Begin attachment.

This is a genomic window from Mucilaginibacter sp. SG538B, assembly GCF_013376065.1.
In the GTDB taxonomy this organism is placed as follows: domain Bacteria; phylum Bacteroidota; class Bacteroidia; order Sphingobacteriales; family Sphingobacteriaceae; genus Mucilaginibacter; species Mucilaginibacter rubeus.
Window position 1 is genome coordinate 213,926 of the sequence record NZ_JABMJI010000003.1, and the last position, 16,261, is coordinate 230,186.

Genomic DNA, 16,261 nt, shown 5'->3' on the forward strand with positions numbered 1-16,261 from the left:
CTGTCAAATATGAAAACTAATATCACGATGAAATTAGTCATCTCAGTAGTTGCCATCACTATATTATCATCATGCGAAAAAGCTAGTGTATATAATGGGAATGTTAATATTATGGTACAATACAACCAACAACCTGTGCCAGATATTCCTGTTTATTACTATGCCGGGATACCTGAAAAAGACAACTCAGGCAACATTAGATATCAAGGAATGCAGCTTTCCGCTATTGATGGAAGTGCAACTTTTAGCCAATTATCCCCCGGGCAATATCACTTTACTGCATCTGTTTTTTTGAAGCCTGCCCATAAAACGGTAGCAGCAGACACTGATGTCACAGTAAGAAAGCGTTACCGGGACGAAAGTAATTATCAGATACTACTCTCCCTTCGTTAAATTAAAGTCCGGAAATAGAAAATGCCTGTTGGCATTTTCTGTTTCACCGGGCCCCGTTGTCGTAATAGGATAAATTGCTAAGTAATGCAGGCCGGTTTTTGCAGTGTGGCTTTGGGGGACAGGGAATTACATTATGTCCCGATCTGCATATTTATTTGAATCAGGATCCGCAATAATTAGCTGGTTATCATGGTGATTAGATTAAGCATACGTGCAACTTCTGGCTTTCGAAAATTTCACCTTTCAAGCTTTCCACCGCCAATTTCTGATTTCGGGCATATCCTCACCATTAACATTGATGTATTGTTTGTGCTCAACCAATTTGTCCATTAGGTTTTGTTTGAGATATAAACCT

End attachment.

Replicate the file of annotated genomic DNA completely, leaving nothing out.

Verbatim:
This is a genomic window from Mucilaginibacter sp. SG538B, assembly GCF_013376065.1.
In the GTDB taxonomy this organism is placed as follows: domain Bacteria; phylum Bacteroidota; class Bacteroidia; order Sphingobacteriales; family Sphingobacteriaceae; genus Mucilaginibacter; species Mucilaginibacter rubeus.
Window position 1 is genome coordinate 213,926 of the sequence record NZ_JABMJI010000003.1, and the last position, 16,261, is coordinate 230,186.

Genomic DNA, 16,261 nt, shown 5'->3' on the forward strand with positions numbered 1-16,261 from the left:
CTGTCAAATATGAAAACTAATATCACGATGAAATTAGTCATCTCAGTAGTTGCCATCACTATATTATCATCATGCGAAAAAGCTAGTGTATATAATGGGAATGTTAATATTATGGTACAATACAACCAACAACCTGTGCCAGATATTCCTGTTTATTACTATGCCGGGATACCTGAAAAAGACAACTCAGGCAACATTAGATATCAAGGAATGCAGCTTTCCGCTATTGATGGAAGTGCAACTTTTAGCCAATTATCCCCCGGGCAATATCACTTTACTGCATCTGTTTTTTTGAAGCCTGCCCATAAAACGGTAGCAGCAGACACTGATGTCACAGTAAGAAAGCGTTACCGGGACGAAAGTAATTATCAGATACTACTCTCCCTTCGTTAAATTAAAGTCCGGAAATAGAAAATGCCTGTTGGCATTTTCTGTTTCACCGGGCCCCGTTGTCGTAATAGGATAAATTGCTAAGTAATGCAGGCCGGTTTTTGCAGTGTGGCTTTGGGGGACAGGGAATTACATTATGTCCCGATCTGCATATTTATTTGAATCAGGATCCGCAATAATTAGCTGGTTATCATGGTGATTAGATTAAGCATACGTGCAACTTCTGGCTTTCGAAAATTTCACCTTTCAAGCTTTCCACCGCCAATTTCTGATTTCGGGCATATCCTCACCATTAACATTGATGTATTGTTTGTGCTCAACCAATTTGTCCATTAGGTTTTGTTTGAGATATAAACCT